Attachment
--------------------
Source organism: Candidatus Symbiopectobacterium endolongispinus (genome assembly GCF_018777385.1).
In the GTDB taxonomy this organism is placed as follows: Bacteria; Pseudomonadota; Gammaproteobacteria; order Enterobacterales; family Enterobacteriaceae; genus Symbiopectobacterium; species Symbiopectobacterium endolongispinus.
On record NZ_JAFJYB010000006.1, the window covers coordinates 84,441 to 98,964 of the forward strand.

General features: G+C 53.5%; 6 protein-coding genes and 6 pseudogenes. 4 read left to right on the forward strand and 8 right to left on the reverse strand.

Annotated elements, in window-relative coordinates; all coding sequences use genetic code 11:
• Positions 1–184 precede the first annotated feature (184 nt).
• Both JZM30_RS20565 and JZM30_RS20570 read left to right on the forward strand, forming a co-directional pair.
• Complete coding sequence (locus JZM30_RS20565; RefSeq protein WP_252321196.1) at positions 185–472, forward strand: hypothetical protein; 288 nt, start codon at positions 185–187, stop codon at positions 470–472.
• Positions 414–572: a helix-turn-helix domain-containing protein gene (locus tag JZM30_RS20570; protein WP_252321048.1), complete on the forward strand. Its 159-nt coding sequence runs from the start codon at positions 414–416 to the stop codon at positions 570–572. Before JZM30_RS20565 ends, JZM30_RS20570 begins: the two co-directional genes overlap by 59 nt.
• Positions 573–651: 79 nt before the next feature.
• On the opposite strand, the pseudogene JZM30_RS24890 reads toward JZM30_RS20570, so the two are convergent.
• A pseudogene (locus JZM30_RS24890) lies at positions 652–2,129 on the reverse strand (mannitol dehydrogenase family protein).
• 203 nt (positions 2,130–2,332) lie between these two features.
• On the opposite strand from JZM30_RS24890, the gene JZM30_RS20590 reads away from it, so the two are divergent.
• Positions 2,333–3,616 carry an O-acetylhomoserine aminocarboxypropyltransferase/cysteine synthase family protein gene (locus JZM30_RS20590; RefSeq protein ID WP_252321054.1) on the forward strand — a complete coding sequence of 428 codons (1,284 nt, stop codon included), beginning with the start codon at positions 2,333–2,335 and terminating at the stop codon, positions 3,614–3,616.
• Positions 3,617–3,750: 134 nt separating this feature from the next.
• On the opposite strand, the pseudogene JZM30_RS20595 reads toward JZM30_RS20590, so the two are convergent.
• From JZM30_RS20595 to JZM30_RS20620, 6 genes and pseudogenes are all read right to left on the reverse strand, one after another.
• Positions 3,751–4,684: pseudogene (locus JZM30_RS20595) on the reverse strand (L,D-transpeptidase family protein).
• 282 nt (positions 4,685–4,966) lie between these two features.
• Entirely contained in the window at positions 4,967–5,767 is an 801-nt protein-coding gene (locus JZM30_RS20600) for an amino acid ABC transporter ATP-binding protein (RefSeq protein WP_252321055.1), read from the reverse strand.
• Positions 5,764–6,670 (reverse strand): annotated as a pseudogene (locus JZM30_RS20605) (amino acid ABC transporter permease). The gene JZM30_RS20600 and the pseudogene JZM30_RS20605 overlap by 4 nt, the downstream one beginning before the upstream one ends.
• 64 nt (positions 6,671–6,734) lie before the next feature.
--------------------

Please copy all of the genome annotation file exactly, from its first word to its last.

Source organism: Candidatus Symbiopectobacterium endolongispinus (genome assembly GCF_018777385.1).
In the GTDB taxonomy this organism is placed as follows: Bacteria; Pseudomonadota; Gammaproteobacteria; order Enterobacterales; family Enterobacteriaceae; genus Symbiopectobacterium; species Symbiopectobacterium endolongispinus.
On record NZ_JAFJYB010000006.1, the window covers coordinates 84,441 to 98,964 of the forward strand.

General features: G+C 53.5%; 6 protein-coding genes and 6 pseudogenes. 4 read left to right on the forward strand and 8 right to left on the reverse strand.

Annotated elements, in window-relative coordinates; all coding sequences use genetic code 11:
• Positions 1–184 precede the first annotated feature (184 nt).
• Both JZM30_RS20565 and JZM30_RS20570 read left to right on the forward strand, forming a co-directional pair.
• Complete coding sequence (locus JZM30_RS20565; RefSeq protein WP_252321196.1) at positions 185–472, forward strand: hypothetical protein; 288 nt, start codon at positions 185–187, stop codon at positions 470–472.
• Positions 414–572: a helix-turn-helix domain-containing protein gene (locus tag JZM30_RS20570; protein WP_252321048.1), complete on the forward strand. Its 159-nt coding sequence runs from the start codon at positions 414–416 to the stop codon at positions 570–572. Before JZM30_RS20565 ends, JZM30_RS20570 begins: the two co-directional genes overlap by 59 nt.
• Positions 573–651: 79 nt before the next feature.
• On the opposite strand, the pseudogene JZM30_RS24890 reads toward JZM30_RS20570, so the two are convergent.
• A pseudogene (locus JZM30_RS24890) lies at positions 652–2,129 on the reverse strand (mannitol dehydrogenase family protein).
• 203 nt (positions 2,130–2,332) lie between these two features.
• On the opposite strand from JZM30_RS24890, the gene JZM30_RS20590 reads away from it, so the two are divergent.
• Positions 2,333–3,616 carry an O-acetylhomoserine aminocarboxypropyltransferase/cysteine synthase family protein gene (locus JZM30_RS20590; RefSeq protein ID WP_252321054.1) on the forward strand — a complete coding sequence of 428 codons (1,284 nt, stop codon included), beginning with the start codon at positions 2,333–2,335 and terminating at the stop codon, positions 3,614–3,616.
• Positions 3,617–3,750: 134 nt separating this feature from the next.
• On the opposite strand, the pseudogene JZM30_RS20595 reads toward JZM30_RS20590, so the two are convergent.
• From JZM30_RS20595 to JZM30_RS20620, 6 genes and pseudogenes are all read right to left on the reverse strand, one after another.
• Positions 3,751–4,684: pseudogene (locus JZM30_RS20595) on the reverse strand (L,D-transpeptidase family protein).
• 282 nt (positions 4,685–4,966) lie between these two features.
• Entirely contained in the window at positions 4,967–5,767 is an 801-nt protein-coding gene (locus JZM30_RS20600) for an amino acid ABC transporter ATP-binding protein (RefSeq protein WP_252321055.1), read from the reverse strand.
• Positions 5,764–6,670 (reverse strand): annotated as a pseudogene (locus JZM30_RS20605) (amino acid ABC transporter permease). The gene JZM30_RS20600 and the pseudogene JZM30_RS20605 overlap by 4 nt, the downstream one beginning before the upstream one ends.
• 64 nt (positions 6,671–6,734) lie before the next feature.